What is the Law on Arson in Nebraska and What are the Punishments for it?
Arson, as defined in the English dictionary, is the crime of deliberate and intentional charring of property, motor vehicles, forests, etc. Instances of Arson involving risk to human life carry strict penalties all over the United States with Nebraska advocating even harsher penalties when compared to other states. The term arson is divided into 3 main categories in the Nebraska legislature. Each of these categories is listed below.
Nebraska Arson, First degree:
First-Degree Arson is said to be so if a person intentionally sets fire to a building or property. First-degree Arson can also attribute to a person starting a fire or explosion when another person is already present in the building at the time.
An act of Arson is also considered of the first-degree category if the fire is deliberately started with the intent of robbery, burglary or criminal mischief.
Arson in the first degree in Nebraska is a Class II Felony and felonies in the Class II type carry a punishment of up to fifty years in prison.
Nebraska Arson, Second degree:
Second-Degree arson is described as an act which is not as intentional and malicious as the first-degree Arson and where injuries and loss of property are not as significant. For example, if a person starts a fire in a burn barrel, but for some reason, the fire gets out of control and the neighboring property is damaged - This can be deemed as second-degree Arson.
Another point included in the second-degree arson law in Nebraska, states as – An act of intentionally setting a fire and thus damaging property contained within a building with a deliberate act of causing damage or harm. This includes robbery, burglary, and criminal mischief.
Arson in the second degree is a Class III felony. The Class III felony carries a four-year imprisonment sentence and two-year post-release supervision with a fine of up to $25,000.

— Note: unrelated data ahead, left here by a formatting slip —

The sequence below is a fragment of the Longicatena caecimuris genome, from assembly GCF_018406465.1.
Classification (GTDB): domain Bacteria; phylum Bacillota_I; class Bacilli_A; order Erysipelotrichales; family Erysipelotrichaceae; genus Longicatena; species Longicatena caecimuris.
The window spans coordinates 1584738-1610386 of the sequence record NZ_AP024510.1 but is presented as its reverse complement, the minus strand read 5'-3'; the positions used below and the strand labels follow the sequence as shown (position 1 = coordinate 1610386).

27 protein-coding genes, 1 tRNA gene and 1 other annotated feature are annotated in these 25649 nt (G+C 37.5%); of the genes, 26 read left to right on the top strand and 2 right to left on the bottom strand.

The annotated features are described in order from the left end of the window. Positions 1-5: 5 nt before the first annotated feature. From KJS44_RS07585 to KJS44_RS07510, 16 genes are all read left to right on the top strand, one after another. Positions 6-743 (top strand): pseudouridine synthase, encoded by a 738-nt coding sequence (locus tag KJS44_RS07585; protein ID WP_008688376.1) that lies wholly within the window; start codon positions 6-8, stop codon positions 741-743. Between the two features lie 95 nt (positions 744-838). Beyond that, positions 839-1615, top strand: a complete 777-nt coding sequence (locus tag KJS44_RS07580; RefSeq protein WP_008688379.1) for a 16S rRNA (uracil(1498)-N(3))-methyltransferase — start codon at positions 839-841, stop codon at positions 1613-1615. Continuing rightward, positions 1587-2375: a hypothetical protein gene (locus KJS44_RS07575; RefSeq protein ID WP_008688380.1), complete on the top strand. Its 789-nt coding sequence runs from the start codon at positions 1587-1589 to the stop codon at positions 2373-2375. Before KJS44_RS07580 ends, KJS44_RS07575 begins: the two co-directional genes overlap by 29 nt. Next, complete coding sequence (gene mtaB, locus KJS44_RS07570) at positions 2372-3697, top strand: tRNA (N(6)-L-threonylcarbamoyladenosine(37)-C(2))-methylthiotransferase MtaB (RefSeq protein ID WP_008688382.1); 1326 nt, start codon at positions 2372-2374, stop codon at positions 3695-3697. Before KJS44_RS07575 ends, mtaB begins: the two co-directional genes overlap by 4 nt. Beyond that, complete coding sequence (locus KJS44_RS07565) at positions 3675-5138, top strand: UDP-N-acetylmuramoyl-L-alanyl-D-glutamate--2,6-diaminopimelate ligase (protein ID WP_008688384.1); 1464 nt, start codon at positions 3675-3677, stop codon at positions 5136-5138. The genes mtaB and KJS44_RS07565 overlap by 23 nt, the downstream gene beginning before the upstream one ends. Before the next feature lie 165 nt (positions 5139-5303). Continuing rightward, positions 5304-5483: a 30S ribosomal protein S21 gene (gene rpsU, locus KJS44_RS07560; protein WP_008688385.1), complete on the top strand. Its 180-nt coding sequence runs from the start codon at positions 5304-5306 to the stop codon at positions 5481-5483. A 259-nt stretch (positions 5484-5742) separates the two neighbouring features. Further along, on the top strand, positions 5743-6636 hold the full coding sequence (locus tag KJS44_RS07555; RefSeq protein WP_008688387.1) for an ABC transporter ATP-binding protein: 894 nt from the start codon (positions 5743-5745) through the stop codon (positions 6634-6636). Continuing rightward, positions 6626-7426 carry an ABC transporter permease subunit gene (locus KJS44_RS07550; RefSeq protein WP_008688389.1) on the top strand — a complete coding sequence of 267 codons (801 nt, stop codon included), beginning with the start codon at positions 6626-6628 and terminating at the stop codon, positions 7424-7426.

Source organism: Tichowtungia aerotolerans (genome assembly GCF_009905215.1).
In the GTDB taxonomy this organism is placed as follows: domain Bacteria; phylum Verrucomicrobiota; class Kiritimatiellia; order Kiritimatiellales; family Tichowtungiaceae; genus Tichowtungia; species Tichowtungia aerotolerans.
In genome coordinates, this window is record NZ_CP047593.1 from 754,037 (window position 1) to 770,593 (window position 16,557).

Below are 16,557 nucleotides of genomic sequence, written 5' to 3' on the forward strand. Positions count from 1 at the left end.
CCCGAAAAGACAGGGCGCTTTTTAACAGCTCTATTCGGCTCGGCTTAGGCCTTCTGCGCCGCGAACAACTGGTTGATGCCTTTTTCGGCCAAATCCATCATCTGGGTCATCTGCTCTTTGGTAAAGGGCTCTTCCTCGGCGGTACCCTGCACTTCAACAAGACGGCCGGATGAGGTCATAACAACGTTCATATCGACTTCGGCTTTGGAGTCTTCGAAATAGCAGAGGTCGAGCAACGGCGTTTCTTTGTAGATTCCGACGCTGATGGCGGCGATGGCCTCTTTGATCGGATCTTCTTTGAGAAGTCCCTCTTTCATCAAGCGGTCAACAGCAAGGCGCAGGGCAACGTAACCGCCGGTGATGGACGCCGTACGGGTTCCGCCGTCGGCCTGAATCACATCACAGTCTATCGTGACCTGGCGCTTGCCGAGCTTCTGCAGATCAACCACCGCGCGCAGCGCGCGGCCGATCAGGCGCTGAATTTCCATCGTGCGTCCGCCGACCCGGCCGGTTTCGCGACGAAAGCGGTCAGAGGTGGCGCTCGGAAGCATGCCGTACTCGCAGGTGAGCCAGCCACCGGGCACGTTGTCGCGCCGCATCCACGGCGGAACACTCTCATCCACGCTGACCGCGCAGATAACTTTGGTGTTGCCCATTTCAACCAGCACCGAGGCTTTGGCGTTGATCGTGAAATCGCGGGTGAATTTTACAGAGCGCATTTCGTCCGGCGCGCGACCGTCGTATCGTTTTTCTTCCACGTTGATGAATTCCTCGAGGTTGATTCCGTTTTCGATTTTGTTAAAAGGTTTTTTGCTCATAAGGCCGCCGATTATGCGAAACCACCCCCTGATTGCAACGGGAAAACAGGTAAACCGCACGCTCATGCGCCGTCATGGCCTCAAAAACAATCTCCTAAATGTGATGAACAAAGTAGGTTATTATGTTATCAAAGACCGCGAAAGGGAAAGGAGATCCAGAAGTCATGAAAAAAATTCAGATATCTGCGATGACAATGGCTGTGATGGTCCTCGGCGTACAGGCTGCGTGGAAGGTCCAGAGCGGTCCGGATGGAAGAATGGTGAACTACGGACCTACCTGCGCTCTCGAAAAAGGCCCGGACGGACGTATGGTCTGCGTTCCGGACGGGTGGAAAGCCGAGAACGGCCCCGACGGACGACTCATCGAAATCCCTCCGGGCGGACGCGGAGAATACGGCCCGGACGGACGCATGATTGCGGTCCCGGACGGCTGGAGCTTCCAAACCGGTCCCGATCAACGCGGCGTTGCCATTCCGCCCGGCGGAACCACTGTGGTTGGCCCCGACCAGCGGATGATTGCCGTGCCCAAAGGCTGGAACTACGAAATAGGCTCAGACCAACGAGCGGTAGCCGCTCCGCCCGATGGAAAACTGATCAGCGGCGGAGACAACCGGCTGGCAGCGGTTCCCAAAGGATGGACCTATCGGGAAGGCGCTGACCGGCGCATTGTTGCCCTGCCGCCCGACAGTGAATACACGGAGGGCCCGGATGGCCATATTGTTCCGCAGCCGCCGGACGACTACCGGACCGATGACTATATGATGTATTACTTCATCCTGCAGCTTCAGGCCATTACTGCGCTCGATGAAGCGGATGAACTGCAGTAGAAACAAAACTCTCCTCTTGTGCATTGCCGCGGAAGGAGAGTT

Nebraska Arson, Third degree:
According to the laws laid down in Nebraska, a person commits a third-degree arson if he or she intentionally set fire and burns, causes damage and destroys another person's property. Such property should be within a building and shall not be a structure which was inhabited by people. Under this section, the damages incurred in the crime affects the severity of the punishment.
Arson in the third degree is a Class IV felony. It is the least severe classification of a felony and holds a punishment of 2 years in prison and 12-months post-release supervision. This may include a $10,000 fine also.
Possible defenses to Arson in court:
A defendant charged with committing Arson with intent to cause harm and damage to property and people may need to approach his defense by trying to refute the intent element in the case. However, he or she needs to keep in mind that with today’s technology, security cameras in every corner and investigation techniques at its best, the prosecution has been successful in presenting solid and a higher quality of evidence to prove that the fires were intentionally started.
Thus, the only way out is to maintain a good defense and end up with a lighter punishment by arguing the case in a different route. To pursue this route, the defendant needs to admit that the fire was started intentionally but claims and provides evidence of any potential harm being unintentional. The argument could also state that no one was at the risk of being injured in the act.
Consequently, if a defendant can successfully prove that no one was hurt, he or she may get off with just probation as compared to 50 or more years in prison. Other lighter punishments attached to the crime can be to be placed in the Limited Employment Opportunities list.